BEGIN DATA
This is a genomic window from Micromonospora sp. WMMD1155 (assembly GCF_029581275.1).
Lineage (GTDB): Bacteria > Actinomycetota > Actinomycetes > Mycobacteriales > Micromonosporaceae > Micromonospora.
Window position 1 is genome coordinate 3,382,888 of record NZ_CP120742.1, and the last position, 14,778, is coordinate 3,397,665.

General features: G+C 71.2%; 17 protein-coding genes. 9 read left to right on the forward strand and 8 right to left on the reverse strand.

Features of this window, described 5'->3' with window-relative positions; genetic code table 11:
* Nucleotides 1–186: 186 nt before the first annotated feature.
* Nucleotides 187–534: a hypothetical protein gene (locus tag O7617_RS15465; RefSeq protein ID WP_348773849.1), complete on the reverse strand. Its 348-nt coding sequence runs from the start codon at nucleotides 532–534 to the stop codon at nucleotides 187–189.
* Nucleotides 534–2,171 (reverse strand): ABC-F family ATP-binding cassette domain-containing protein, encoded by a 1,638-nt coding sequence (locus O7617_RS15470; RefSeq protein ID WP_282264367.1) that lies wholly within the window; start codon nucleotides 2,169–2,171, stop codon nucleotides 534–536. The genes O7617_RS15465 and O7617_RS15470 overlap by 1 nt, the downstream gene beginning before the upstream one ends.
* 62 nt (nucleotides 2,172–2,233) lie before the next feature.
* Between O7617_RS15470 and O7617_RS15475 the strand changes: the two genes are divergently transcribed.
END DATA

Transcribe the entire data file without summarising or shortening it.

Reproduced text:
This is a genomic window from Micromonospora sp. WMMD1155 (assembly GCF_029581275.1).
Lineage (GTDB): Bacteria > Actinomycetota > Actinomycetes > Mycobacteriales > Micromonosporaceae > Micromonospora.
Window position 1 is genome coordinate 3,382,888 of record NZ_CP120742.1, and the last position, 14,778, is coordinate 3,397,665.

General features: G+C 71.2%; 17 protein-coding genes. 9 read left to right on the forward strand and 8 right to left on the reverse strand.

Features of this window, described 5'->3' with window-relative positions; genetic code table 11:
* Nucleotides 1–186: 186 nt before the first annotated feature.
* Nucleotides 187–534: a hypothetical protein gene (locus tag O7617_RS15465; RefSeq protein ID WP_348773849.1), complete on the reverse strand. Its 348-nt coding sequence runs from the start codon at nucleotides 532–534 to the stop codon at nucleotides 187–189.
* Nucleotides 534–2,171 (reverse strand): ABC-F family ATP-binding cassette domain-containing protein, encoded by a 1,638-nt coding sequence (locus O7617_RS15470; RefSeq protein ID WP_282264367.1) that lies wholly within the window; start codon nucleotides 2,169–2,171, stop codon nucleotides 534–536. The genes O7617_RS15465 and O7617_RS15470 overlap by 1 nt, the downstream gene beginning before the upstream one ends.
* 62 nt (nucleotides 2,172–2,233) lie before the next feature.
* Between O7617_RS15470 and O7617_RS15475 the strand changes: the two genes are divergently transcribed.